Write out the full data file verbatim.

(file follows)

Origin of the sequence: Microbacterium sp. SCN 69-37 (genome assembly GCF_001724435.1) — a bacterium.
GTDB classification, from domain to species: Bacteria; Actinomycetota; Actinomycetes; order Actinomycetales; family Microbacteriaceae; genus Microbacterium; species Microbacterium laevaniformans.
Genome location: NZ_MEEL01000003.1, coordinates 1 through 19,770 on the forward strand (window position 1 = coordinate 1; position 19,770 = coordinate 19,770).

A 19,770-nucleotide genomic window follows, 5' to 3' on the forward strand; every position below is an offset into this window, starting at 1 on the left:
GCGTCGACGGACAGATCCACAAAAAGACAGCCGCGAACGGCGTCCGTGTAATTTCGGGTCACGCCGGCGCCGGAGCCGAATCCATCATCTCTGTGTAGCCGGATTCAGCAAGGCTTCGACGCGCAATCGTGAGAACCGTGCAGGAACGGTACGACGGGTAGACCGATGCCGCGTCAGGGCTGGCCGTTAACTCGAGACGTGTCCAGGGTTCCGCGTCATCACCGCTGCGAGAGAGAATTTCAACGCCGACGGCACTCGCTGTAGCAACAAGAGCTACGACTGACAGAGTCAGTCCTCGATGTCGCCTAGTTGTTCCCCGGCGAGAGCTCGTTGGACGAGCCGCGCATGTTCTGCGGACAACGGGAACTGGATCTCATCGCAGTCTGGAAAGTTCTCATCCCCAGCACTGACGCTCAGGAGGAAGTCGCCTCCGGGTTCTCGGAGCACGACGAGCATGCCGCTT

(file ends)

Origin of the sequence: Microbacterium sp. SCN 69-37 (genome assembly GCF_001724435.1) — a bacterium.
GTDB classification, from domain to species: Bacteria; Actinomycetota; Actinomycetes; order Actinomycetales; family Microbacteriaceae; genus Microbacterium; species Microbacterium laevaniformans.
Genome location: NZ_MEEL01000003.1, coordinates 1 through 19,770 on the forward strand (window position 1 = coordinate 1; position 19,770 = coordinate 19,770).

A 19,770-nucleotide genomic window follows, 5' to 3' on the forward strand; every position below is an offset into this window, starting at 1 on the left:
GCGTCGACGGACAGATCCACAAAAAGACAGCCGCGAACGGCGTCCGTGTAATTTCGGGTCACGCCGGCGCCGGAGCCGAATCCATCATCTCTGTGTAGCCGGATTCAGCAAGGCTTCGACGCGCAATCGTGAGAACCGTGCAGGAACGGTACGACGGGTAGACCGATGCCGCGTCAGGGCTGGCCGTTAACTCGAGACGTGTCCAGGGTTCCGCGTCATCACCGCTGCGAGAGAGAATTTCAACGCCGACGGCACTCGCTGTAGCAACAAGAGCTACGACTGACAGAGTCAGTCCTCGATGTCGCCTAGTTGTTCCCCGGCGAGAGCTCGTTGGACGAGCCGCGCATGTTCTGCGGACAACGGGAACTGGATCTCATCGCAGTCTGGAAAGTTCTCATCCCCAGCACTGACGCTCAGGAGGAAGTCGCCTCCGGGTTCTCGGAGCACGACGAGCATGCCGCTT